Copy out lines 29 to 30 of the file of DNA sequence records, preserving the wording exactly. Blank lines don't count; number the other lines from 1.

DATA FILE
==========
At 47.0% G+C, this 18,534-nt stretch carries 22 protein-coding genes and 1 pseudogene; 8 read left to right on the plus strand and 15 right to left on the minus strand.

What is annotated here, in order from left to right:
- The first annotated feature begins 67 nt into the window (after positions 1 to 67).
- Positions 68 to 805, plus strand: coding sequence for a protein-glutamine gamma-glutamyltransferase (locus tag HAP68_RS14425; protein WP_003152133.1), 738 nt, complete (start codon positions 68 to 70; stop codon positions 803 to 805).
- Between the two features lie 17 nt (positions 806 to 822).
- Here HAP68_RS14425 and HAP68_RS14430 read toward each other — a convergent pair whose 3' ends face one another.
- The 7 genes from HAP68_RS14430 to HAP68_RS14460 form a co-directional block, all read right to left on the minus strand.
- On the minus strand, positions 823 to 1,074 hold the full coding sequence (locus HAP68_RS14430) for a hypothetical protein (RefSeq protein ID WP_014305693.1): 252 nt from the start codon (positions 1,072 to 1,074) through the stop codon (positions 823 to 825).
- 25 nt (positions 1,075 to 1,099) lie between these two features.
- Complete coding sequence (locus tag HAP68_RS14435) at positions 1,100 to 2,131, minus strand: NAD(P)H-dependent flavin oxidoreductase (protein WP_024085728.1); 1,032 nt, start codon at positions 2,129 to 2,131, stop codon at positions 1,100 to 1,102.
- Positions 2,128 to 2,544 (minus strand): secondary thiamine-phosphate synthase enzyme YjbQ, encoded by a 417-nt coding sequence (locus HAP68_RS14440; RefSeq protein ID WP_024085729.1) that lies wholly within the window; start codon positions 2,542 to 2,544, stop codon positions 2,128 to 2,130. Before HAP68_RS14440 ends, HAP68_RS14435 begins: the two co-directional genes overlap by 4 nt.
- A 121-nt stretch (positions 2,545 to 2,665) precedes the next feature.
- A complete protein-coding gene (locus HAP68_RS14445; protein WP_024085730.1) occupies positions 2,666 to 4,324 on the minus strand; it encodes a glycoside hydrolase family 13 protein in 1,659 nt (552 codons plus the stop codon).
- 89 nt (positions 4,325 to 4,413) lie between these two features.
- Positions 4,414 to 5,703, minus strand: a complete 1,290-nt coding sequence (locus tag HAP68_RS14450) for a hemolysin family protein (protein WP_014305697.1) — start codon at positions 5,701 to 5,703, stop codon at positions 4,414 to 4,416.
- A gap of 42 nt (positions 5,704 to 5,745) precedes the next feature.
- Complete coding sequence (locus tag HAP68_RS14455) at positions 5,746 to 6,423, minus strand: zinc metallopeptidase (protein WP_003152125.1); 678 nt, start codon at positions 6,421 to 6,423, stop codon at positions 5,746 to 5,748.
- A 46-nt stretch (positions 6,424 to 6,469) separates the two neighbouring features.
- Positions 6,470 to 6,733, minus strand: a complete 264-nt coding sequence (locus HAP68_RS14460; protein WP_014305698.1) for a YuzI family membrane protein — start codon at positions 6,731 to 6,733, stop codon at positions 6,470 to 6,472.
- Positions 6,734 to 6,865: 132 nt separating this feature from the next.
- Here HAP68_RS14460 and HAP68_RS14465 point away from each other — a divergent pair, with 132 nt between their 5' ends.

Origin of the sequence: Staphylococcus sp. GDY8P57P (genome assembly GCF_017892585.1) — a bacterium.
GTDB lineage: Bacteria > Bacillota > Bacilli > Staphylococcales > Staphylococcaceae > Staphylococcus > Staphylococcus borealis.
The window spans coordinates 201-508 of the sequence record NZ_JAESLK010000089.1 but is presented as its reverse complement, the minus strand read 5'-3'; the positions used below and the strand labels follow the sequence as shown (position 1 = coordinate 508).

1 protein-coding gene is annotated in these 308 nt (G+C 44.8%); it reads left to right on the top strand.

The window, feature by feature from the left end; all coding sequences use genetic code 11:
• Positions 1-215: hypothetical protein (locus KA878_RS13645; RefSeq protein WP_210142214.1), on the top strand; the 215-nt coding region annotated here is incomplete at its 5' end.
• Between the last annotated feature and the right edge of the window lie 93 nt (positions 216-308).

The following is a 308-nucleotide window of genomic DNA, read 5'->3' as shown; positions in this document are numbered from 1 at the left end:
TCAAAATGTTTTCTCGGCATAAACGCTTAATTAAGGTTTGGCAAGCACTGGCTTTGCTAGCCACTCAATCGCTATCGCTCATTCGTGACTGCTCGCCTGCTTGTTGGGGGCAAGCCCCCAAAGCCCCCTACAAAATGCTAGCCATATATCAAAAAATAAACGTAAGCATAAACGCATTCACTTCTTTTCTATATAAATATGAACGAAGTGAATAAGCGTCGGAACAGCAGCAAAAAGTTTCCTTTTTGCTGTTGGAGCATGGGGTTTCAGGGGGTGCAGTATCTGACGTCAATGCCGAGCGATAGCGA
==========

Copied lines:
The following is a 308-nucleotide window of genomic DNA, read 5'->3' as shown; positions in this document are numbered from 1 at the left end:
TCAAAATGTTTTCTCGGCATAAACGCTTAATTAAGGTTTGGCAAGCACTGGCTTTGCTAGCCACTCAATCGCTATCGCTCATTCGTGACTGCTCGCCTGCTTGTTGGGGGCAAGCCCCCAAAGCCCCCTACAAAATGCTAGCCATATATCAAAAAATAAACGTAAGCATAAACGCATTCACTTCTTTTCTATATAAATATGAACGAAGTGAATAAGCGTCGGAACAGCAGCAAAAAGTTTCCTTTTTGCTGTTGGAGCATGGGGTTTCAGGGGGTGCAGTATCTGACGTCAATGCCGAGCGATAGCGA